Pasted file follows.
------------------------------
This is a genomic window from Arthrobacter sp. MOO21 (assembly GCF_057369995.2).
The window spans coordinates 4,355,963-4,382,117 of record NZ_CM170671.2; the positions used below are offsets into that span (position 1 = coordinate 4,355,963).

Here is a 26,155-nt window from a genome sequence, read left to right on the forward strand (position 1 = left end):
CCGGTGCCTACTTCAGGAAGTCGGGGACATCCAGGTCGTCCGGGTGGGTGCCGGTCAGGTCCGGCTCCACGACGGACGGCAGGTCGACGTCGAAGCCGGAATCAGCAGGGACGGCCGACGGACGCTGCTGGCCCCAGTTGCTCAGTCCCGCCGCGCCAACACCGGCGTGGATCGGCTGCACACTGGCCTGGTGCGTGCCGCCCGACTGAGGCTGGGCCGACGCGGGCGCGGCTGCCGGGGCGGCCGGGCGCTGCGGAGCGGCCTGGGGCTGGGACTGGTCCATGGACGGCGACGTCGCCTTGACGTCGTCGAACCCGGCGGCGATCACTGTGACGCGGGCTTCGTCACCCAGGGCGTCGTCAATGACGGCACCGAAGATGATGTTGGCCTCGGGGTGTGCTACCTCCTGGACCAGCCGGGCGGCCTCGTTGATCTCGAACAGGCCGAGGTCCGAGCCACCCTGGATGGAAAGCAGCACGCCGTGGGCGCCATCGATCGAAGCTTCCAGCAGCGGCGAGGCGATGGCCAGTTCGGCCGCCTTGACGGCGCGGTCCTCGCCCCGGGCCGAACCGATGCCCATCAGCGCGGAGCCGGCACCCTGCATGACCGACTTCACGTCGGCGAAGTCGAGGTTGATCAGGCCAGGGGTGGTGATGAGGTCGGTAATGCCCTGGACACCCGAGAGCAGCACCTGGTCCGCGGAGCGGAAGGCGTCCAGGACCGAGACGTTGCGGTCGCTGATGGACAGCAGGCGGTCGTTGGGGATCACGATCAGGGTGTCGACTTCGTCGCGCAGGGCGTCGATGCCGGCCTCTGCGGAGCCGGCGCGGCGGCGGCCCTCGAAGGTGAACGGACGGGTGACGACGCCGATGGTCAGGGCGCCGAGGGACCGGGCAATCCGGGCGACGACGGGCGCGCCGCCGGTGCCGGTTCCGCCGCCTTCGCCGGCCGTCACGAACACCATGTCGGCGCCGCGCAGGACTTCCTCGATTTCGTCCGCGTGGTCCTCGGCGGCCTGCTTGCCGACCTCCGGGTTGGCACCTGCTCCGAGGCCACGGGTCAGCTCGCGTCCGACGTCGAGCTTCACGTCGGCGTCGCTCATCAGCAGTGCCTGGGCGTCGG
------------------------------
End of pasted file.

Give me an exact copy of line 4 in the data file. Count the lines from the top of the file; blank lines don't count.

CCGGTGCCTACTTCAGGAAGTCGGGGACATCCAGGTCGTCCGGGTGGGTGCCGGTCAGGTCCGGCTCCACGACGGACGGCAGGTCGACGTCGAAGCCGGAATCAGCAGGGACGGCCGACGGACGCTGCTGGCCCCAGTTGCTCAGTCCCGCCGCGCCAACACCGGCGTGGATCGGCTGCACACTGGCCTGGTGCGTGCCGCCCGACTGAGGCTGGGCCGACGCGGGCGCGGCTGCCGGGGCGGCCGGGCGCTGCGGAGCGGCCTGGGGCTGGGACTGGTCCATGGACGGCGACGTCGCCTTGACGTCGTCGAACCCGGCGGCGATCACTGTGACGCGGGCTTCGTCACCCAGGGCGTCGTCAATGACGGCACCGAAGATGATGTTGGCCTCGGGGTGTGCTACCTCCTGGACCAGCCGGGCGGCCTCGTTGATCTCGAACAGGCCGAGGTCCGAGCCACCCTGGATGGAAAGCAGCACGCCGTGGGCGCCATCGATCGAAGCTTCCAGCAGCGGCGAGGCGATGGCCAGTTCGGCCGCCTTGACGGCGCGGTCCTCGCCCCGGGCCGAACCGATGCCCATCAGCGCGGAGCCGGCACCCTGCATGACCGACTTCACGTCGGCGAAGTCGAGGTTGATCAGGCCAGGGGTGGTGATGAGGTCGGTAATGCCCTGGACACCCGAGAGCAGCACCTGGTCCGCGGAGCGGAAGGCGTCCAGGACCGAGACGTTGCGGTCGCTGATGGACAGCAGGCGGTCGTTGGGGATCACGATCAGGGTGTCGACTTCGTCGCGCAGGGCGTCGATGCCGGCCTCTGCGGAGCCGGCGCGGCGGCGGCCCTCGAAGGTGAACGGACGGGTGACGACGCCGATGGTCAGGGCGCCGAGGGACCGGGCAATCCGGGCGACGACGGGCGCGCCGCCGGTGCCGGTTCCGCCGCCTTCGCCGGCCGTCACGAACACCATGTCGGCGCCGCGCAGGACTTCCTCGATTTCGTCCGCGTGGTCCTCGGCGGCCTGCTTGCCGACCTCCGGGTTGGCACCTGCTCCGAGGCCACGGGTCAGCTCGCGTCCGACGTCGAGCTTCACGTCGGCGTCGCTCATCAGCAGTGCCTGGGCGTCGG